Catalytic molecularly imprinted polymers for suppression and control of quorum sensing:
Quorum sensing (QS) is a signalling mechanism used by bacteria so sense their population density by the secretion and detection of the concentration of small signal molecules in the environment. At a concentration of the signalling molecule exceeding a particular threshold, a change in gene suppression in the micro-organism is triggered which promotes responses such as biofilm formation and expression of virulence factors associated with infection and toxicity of the organisms. This pathway is therefore a promising target for control of bacteria without running the risk of engendering antibiotic resistance. A major class of QS signal molecules, secreted by Gram-negative organisms, are the acylated homoserine lactones (AHLs). We have shown that polymers capable of sequestering (binding) AHLs are effective at suppressing quorum sensing in a number of model organisms. Sequestration however, is not the ideal solution to this problem as the polymers will have a finite capacity to absorb the signalling molecules. A much better solution is to deactivation or destruction of the AHLs.
Project Aim: The aim of the proposed project is to develop new molecularly imprinted polymers (MIPs) with catalytic activity for cleavage of AHLs at two possible sites (side chain amide linkage and lactone bond). Imprinting of transition state analogues (TSAs) based on the AHL structure with catalytically active monomer compositions will be carried out, and the ability of the materials to cleave AHLs and influence quorum sensing will be tested.
Recovery of high-value pharmaceutical ingredients from food and agricultural waste:
The mass processing of food and agricultural products results in the creation of large quantities of low grade waste material which is used for animal feed, anaerobic digestion, incinerated, sent to landfill or discharged to waste water treatment. This waste material may still contain ingredients, potentially of high value to the cosmetic and pharmaceutical sectors, including vitamins, bioactives, steroids, proteins, flavours, colouring matter, polysaccharides etc. Much of this material is not recovered because it is not economically feasible to do so. New methods for the economic isolation of these ingredients can supply new markets and stimulate new product development. A recent example is the market for cholesterol-lowering spreads, yoghurts and other foodstuffs based on sterol esters, the raw materials for which were originally obtained as a by-product of the wood pulping industry.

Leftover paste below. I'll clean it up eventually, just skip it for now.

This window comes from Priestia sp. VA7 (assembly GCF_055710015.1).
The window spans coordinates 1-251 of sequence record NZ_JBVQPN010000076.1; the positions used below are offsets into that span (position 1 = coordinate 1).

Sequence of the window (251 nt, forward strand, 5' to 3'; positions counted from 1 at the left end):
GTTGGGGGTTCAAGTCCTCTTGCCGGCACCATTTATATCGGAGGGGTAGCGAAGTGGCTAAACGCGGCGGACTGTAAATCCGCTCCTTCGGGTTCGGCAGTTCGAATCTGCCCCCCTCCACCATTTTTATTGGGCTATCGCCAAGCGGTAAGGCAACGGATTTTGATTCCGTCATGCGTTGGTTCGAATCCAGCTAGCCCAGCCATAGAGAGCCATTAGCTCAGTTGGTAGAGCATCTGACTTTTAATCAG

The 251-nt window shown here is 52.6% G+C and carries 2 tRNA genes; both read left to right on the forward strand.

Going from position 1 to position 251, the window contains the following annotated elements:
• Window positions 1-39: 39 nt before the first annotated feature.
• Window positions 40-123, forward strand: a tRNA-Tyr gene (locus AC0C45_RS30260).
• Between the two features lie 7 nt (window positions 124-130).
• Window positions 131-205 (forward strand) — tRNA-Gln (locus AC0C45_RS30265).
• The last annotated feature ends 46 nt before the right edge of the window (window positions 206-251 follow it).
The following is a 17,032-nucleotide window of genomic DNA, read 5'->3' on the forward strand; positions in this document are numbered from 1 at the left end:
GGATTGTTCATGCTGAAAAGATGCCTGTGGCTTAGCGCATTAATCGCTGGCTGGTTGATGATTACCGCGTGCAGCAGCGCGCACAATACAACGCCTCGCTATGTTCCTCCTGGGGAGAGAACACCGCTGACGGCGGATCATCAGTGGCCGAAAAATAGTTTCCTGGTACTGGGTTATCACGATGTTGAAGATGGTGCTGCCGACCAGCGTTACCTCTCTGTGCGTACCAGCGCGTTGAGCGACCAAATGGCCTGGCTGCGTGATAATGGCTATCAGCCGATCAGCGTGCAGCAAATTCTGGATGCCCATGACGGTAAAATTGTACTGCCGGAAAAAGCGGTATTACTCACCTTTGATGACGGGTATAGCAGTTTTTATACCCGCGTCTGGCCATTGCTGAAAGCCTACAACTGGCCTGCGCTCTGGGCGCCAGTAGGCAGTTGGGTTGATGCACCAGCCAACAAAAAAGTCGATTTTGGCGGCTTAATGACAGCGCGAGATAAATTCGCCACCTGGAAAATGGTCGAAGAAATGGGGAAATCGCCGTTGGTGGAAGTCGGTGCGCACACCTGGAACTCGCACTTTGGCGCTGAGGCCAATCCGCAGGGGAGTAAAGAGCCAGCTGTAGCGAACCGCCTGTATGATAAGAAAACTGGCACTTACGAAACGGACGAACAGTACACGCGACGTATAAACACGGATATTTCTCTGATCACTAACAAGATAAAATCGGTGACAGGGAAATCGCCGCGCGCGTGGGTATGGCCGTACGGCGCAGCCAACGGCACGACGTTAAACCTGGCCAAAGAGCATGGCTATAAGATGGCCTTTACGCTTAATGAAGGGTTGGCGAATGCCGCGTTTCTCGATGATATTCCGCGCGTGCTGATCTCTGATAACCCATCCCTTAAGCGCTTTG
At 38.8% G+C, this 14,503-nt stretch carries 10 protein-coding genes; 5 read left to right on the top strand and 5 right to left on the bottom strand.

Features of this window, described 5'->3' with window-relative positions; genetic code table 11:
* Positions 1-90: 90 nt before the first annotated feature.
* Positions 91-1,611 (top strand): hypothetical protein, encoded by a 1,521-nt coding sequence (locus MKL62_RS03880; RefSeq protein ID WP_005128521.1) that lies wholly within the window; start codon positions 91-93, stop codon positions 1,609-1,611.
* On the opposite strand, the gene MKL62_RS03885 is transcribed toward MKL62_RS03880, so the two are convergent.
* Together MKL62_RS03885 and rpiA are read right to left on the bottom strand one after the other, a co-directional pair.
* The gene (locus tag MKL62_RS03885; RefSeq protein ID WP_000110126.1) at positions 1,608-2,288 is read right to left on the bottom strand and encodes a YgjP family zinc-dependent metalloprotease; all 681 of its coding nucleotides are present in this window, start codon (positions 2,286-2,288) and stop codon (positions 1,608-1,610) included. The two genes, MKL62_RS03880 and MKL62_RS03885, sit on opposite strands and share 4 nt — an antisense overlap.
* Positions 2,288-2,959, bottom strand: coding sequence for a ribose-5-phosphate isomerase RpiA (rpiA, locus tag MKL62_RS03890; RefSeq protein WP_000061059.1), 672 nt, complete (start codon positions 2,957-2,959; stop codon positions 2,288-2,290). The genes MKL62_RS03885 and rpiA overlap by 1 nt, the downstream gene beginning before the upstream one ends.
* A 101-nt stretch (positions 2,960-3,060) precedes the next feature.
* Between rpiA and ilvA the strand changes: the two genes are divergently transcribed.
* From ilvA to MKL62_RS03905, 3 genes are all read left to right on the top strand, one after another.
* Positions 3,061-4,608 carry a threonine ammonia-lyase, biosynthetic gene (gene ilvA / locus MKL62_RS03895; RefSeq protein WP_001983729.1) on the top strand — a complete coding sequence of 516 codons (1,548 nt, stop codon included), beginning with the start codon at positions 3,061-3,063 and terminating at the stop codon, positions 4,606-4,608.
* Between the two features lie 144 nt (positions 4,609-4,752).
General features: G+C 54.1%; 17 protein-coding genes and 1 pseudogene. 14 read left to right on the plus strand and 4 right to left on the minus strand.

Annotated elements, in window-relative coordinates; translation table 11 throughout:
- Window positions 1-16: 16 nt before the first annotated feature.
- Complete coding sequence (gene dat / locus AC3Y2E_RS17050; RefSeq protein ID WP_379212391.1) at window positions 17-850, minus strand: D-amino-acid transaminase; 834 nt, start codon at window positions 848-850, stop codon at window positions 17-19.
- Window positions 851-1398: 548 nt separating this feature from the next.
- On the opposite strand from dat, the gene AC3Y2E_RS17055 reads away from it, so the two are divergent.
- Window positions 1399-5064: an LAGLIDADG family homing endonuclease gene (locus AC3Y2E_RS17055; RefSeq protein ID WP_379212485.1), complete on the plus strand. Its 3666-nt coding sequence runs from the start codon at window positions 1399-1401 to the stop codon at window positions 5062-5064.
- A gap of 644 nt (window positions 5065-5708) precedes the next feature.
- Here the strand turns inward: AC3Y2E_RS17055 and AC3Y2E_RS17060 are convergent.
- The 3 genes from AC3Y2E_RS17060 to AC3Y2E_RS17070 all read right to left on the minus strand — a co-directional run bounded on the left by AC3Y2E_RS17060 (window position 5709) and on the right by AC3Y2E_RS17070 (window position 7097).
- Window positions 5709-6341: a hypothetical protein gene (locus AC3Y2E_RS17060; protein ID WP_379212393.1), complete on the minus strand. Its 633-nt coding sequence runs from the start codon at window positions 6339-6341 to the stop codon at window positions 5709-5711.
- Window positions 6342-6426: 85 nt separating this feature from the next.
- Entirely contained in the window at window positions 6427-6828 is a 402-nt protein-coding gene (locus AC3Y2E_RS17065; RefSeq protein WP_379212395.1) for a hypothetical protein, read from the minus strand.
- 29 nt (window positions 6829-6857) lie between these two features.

Project Aim: The aim of the proposed study is to investigate the utility of a range of functional polymeric adsorbents for the recovery of useful ingredients form typical waste matter and biomass. The polymer development will include the application of the molecular modelling for optimisation of composition of polymeric adsorbents using software package SYBYL 7.3 (Tripos Inc., St. Louis, Missouri, USA). New high efficient adsorbents and separation protocols will be developed for biotechnology (separation and extraction) applications.
The candidate will receive training in analytical chemistry, molecular modelling and modern polymer chemistry.
We are an equal opportunities employer and particularly welcome applications for Ph.D. places from women, minority ethnic and other under-represented groups.
Self funded students
Related to 'Catalytic molecularly imprinted polymers for suppression and control of quorum sensing':
Piletska, E. V.; Stavroulakis, G.; Karim, K.; Whitcombe, M. J.; Chianella, I.; Sharma, A.; Eboigbodin, K. E.; Robinson, G. K.; Piletsky, S. A. Attenuation of Vibrio fischeri Quorum Sensing Using Rationally Designed Polymers. Biomacromolecules 2010, 11 (4), 975-980.
Wulff, G. Enzyme-like catalysis by molecularly imprinted polymers. Chem. Rev. 2002, 102 (1), 1-27.
Related to 'Recovery of high-value pharmaceutical ingredients from food and agricultural waste':
Thompson, G.R.; Grundy, S.M. History and development of plant sterol and stanol esters for cholesterol-lowering purposes, Am. J. Cardiology 2005, 96 (1, Suppl. S), 3D-9D.